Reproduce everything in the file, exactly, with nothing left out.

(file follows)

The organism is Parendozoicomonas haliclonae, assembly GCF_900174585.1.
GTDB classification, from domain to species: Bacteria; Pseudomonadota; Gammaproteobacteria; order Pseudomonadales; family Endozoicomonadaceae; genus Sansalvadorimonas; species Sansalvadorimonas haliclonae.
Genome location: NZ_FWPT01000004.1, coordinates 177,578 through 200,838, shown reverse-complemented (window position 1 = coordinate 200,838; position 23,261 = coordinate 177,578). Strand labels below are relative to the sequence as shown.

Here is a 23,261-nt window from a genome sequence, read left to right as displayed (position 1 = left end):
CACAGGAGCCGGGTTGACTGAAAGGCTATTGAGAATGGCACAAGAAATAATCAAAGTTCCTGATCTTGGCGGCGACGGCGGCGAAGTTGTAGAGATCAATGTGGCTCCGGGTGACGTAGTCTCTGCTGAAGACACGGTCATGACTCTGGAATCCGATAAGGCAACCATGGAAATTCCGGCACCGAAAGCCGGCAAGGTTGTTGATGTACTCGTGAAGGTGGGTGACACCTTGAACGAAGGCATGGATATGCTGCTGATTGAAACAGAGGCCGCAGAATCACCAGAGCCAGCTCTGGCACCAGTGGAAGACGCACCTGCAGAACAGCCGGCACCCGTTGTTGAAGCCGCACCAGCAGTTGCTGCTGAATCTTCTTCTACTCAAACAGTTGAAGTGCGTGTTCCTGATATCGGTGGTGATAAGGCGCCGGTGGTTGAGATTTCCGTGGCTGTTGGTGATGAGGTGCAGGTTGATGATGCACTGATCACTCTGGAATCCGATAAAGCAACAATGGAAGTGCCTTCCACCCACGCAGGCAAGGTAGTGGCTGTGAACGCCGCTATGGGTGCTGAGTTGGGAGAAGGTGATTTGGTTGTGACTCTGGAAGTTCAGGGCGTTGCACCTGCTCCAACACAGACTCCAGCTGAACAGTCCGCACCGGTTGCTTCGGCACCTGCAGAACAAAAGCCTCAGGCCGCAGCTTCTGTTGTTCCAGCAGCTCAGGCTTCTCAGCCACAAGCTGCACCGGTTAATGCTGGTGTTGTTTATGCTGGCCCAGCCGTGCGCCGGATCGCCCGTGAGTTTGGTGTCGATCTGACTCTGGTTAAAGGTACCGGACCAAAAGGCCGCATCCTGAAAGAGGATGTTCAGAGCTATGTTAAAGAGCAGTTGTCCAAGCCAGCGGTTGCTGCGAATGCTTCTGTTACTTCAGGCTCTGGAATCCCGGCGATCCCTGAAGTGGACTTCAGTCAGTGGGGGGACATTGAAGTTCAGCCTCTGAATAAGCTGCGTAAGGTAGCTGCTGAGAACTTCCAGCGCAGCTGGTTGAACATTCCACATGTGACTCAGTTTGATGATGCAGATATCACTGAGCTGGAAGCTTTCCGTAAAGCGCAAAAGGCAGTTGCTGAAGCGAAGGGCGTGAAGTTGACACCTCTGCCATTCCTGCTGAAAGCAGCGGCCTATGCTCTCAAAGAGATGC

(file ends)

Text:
The organism is Parendozoicomonas haliclonae, assembly GCF_900174585.1.
GTDB classification, from domain to species: Bacteria; Pseudomonadota; Gammaproteobacteria; order Pseudomonadales; family Endozoicomonadaceae; genus Sansalvadorimonas; species Sansalvadorimonas haliclonae.
Genome location: NZ_FWPT01000004.1, coordinates 177,578 through 200,838, shown reverse-complemented (window position 1 = coordinate 200,838; position 23,261 = coordinate 177,578). Strand labels below are relative to the sequence as shown.

Here is a 23,261-nt window from a genome sequence, read left to right as displayed (position 1 = left end):
CACAGGAGCCGGGTTGACTGAAAGGCTATTGAGAATGGCACAAGAAATAATCAAAGTTCCTGATCTTGGCGGCGACGGCGGCGAAGTTGTAGAGATCAATGTGGCTCCGGGTGACGTAGTCTCTGCTGAAGACACGGTCATGACTCTGGAATCCGATAAGGCAACCATGGAAATTCCGGCACCGAAAGCCGGCAAGGTTGTTGATGTACTCGTGAAGGTGGGTGACACCTTGAACGAAGGCATGGATATGCTGCTGATTGAAACAGAGGCCGCAGAATCACCAGAGCCAGCTCTGGCACCAGTGGAAGACGCACCTGCAGAACAGCCGGCACCCGTTGTTGAAGCCGCACCAGCAGTTGCTGCTGAATCTTCTTCTACTCAAACAGTTGAAGTGCGTGTTCCTGATATCGGTGGTGATAAGGCGCCGGTGGTTGAGATTTCCGTGGCTGTTGGTGATGAGGTGCAGGTTGATGATGCACTGATCACTCTGGAATCCGATAAAGCAACAATGGAAGTGCCTTCCACCCACGCAGGCAAGGTAGTGGCTGTGAACGCCGCTATGGGTGCTGAGTTGGGAGAAGGTGATTTGGTTGTGACTCTGGAAGTTCAGGGCGTTGCACCTGCTCCAACACAGACTCCAGCTGAACAGTCCGCACCGGTTGCTTCGGCACCTGCAGAACAAAAGCCTCAGGCCGCAGCTTCTGTTGTTCCAGCAGCTCAGGCTTCTCAGCCACAAGCTGCACCGGTTAATGCTGGTGTTGTTTATGCTGGCCCAGCCGTGCGCCGGATCGCCCGTGAGTTTGGTGTCGATCTGACTCTGGTTAAAGGTACCGGACCAAAAGGCCGCATCCTGAAAGAGGATGTTCAGAGCTATGTTAAAGAGCAGTTGTCCAAGCCAGCGGTTGCTGCGAATGCTTCTGTTACTTCAGGCTCTGGAATCCCGGCGATCCCTGAAGTGGACTTCAGTCAGTGGGGGGACATTGAAGTTCAGCCTCTGAATAAGCTGCGTAAGGTAGCTGCTGAGAACTTCCAGCGCAGCTGGTTGAACATTCCACATGTGACTCAGTTTGATGATGCAGATATCACTGAGCTGGAAGCTTTCCGTAAAGCGCAAAAGGCAGTTGCTGAAGCGAAGGGCGTGAAGTTGACACCTCTGCCATTCCTGCTGAAAGCAGCGGCCTATGCTCTCAAAGAGATGC